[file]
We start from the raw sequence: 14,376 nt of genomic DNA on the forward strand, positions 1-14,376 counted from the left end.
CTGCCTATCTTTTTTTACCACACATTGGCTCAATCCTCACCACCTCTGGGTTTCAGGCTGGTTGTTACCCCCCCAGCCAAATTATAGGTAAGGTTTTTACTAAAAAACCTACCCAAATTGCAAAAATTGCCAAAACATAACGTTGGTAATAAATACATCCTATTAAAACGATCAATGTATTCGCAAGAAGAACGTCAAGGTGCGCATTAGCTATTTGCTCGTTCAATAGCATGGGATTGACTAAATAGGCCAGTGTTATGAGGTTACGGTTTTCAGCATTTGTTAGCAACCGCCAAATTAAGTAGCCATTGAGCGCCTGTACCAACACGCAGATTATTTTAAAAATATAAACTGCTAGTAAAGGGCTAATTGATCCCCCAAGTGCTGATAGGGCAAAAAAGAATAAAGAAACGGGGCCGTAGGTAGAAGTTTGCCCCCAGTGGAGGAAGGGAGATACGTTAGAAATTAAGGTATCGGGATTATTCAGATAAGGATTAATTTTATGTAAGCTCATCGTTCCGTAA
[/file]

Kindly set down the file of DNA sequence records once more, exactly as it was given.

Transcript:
We start from the raw sequence: 14,376 nt of genomic DNA on the forward strand, positions 1-14,376 counted from the left end.
CTGCCTATCTTTTTTTACCACACATTGGCTCAATCCTCACCACCTCTGGGTTTCAGGCTGGTTGTTACCCCCCCAGCCAAATTATAGGTAAGGTTTTTACTAAAAAACCTACCCAAATTGCAAAAATTGCCAAAACATAACGTTGGTAATAAATACATCCTATTAAAACGATCAATGTATTCGCAAGAAGAACGTCAAGGTGCGCATTAGCTATTTGCTCGTTCAATAGCATGGGATTGACTAAATAGGCCAGTGTTATGAGGTTACGGTTTTCAGCATTTGTTAGCAACCGCCAAATTAAGTAGCCATTGAGCGCCTGTACCAACACGCAGATTATTTTAAAAATATAAACTGCTAGTAAAGGGCTAATTGATCCCCCAAGTGCTGATAGGGCAAAAAAGAATAAAGAAACGGGGCCGTAGGTAGAAGTTTGCCCCCAGTGGAGGAAGGGAGATACGTTAGAAATTAAGGTATCGGGATTATTCAGATAAGGATTAATTTTATGTAAGCTCATCGTTCCGTAA